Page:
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Posted on 09-06-2013
What is feline hepatic (liver) lipidosis (fat metabolism) or FHL? FHL is a disease that can occur in cats, particularly in overweight cats, that are under stress and do not eat or they are unable to eat due to a secondary disease. Stressful events that may cause your cat to stop eating, for example, are any abrupt changes to his/her environment. For instance, a new pet is introduced, moving to a new home, boarding, a new baby arrives, or diet changes.
Symptoms to be aware of are as follows: loss of appetite, severe weight loss, occasional vomiting, diarrhea, constipation, lethargy, swollen abdomen, and/or jaundiced (yellowing of their skin). If symptoms go untreated your cat may develop other conditions and/or death can occur. FHL can cause your cat to become diabetic or develop pancreatitis. These diseases can also cause FHL. Studies have shown that 55% to 80% of known cases of FHL can survive after receiving urgent care.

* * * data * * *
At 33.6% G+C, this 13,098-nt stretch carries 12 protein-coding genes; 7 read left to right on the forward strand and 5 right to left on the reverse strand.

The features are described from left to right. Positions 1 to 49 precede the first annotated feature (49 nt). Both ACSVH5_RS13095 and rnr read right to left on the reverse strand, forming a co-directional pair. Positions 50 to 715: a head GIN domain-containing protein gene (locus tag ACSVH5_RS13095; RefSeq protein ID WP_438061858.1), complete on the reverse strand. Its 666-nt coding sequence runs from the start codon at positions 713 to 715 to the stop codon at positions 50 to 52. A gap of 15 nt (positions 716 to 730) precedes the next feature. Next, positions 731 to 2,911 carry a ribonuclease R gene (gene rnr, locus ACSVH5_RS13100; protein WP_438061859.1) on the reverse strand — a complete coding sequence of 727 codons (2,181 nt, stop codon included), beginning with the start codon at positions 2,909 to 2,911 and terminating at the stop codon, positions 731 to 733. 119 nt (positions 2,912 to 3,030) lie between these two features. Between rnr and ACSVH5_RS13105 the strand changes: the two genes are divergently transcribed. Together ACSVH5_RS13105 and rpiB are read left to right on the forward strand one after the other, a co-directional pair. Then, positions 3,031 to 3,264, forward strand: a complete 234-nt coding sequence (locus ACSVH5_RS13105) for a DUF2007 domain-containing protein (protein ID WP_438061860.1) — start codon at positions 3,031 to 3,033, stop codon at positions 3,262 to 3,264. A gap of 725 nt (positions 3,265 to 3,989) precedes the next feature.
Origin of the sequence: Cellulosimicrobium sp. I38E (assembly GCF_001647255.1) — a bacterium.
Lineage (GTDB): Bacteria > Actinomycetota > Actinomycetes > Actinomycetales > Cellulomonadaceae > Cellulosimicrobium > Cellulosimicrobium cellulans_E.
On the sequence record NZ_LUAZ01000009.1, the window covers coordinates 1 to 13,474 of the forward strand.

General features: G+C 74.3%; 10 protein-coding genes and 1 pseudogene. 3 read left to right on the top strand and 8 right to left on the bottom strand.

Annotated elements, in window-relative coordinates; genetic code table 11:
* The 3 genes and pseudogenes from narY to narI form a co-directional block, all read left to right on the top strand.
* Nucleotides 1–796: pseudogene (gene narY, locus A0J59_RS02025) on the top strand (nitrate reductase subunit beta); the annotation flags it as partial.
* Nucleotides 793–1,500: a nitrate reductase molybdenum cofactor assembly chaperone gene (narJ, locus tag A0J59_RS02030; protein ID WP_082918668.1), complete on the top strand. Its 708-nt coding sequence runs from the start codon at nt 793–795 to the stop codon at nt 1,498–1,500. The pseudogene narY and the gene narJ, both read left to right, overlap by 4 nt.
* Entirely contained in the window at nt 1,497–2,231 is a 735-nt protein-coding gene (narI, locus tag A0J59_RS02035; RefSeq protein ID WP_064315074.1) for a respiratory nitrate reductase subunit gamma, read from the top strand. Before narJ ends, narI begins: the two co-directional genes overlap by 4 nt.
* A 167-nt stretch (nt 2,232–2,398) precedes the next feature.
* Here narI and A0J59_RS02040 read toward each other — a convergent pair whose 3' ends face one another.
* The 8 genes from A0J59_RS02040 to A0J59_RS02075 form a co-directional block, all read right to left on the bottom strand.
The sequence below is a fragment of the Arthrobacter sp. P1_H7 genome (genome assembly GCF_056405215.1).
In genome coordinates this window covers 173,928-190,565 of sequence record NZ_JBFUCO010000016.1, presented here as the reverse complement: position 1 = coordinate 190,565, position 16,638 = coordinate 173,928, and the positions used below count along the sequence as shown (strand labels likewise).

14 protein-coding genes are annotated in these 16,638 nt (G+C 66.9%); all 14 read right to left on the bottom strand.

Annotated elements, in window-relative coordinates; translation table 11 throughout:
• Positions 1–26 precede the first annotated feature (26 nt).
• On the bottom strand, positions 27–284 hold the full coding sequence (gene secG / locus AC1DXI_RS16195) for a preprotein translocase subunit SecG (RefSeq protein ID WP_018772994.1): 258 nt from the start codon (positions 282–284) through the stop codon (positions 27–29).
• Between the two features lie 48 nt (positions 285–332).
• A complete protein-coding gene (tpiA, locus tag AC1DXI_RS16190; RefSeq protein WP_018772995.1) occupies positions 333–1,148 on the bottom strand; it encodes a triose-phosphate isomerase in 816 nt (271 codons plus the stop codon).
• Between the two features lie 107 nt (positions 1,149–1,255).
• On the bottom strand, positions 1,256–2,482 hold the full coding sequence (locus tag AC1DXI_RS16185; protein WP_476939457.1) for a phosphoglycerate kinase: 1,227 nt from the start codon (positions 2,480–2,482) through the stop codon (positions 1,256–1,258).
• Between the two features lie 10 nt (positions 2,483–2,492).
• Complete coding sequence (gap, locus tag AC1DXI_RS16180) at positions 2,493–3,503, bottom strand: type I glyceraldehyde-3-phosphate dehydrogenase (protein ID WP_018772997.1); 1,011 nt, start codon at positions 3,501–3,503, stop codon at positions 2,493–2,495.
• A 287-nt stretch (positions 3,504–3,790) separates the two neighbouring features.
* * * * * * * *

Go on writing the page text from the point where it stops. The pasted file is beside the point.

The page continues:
To diagnose your pet, an examination is needed. On exam, doctors can feel if the liver is enlarged, and evaluate if he/she is jaundiced. To further evaluate the liver's functionality and appearance, they will draw blood, perform X-rays, or obtain biopsies of the liver via ultrasound.
Treatment would require your cat to stay in the hospital for up to a week or more until severe symptoms subside. Because of liver failure, dehydration, and electrolyte imbalances all patients usually receive IV fluid therapy. Most cases are force fed a special diet high in fat through a feeding tube until they are strong enough to go home. Treatment continues at home with a feeding tube for up to 4-6 weeks until your cat regains his/her appetite and strength. Patients may also need additional support nutritionally with certain vitamins such as: B12 (supports pancreas), vitamin E (repairs liver), and milk thistle (repairs liver).
Since most cases of FHL pertain to obese cats, feeding your cat an appropriate diet to maintain a healthy body condition is imperative. Please, contact us at Eagle Animal Hospital if your cat has not eaten in a few days or if you notice any of these symptoms mentioned above. We serve Chester Springs, Downingtown, Exton, Glenmoore and the surrounding area.
Written by Jennifer Styer, veterinary technician
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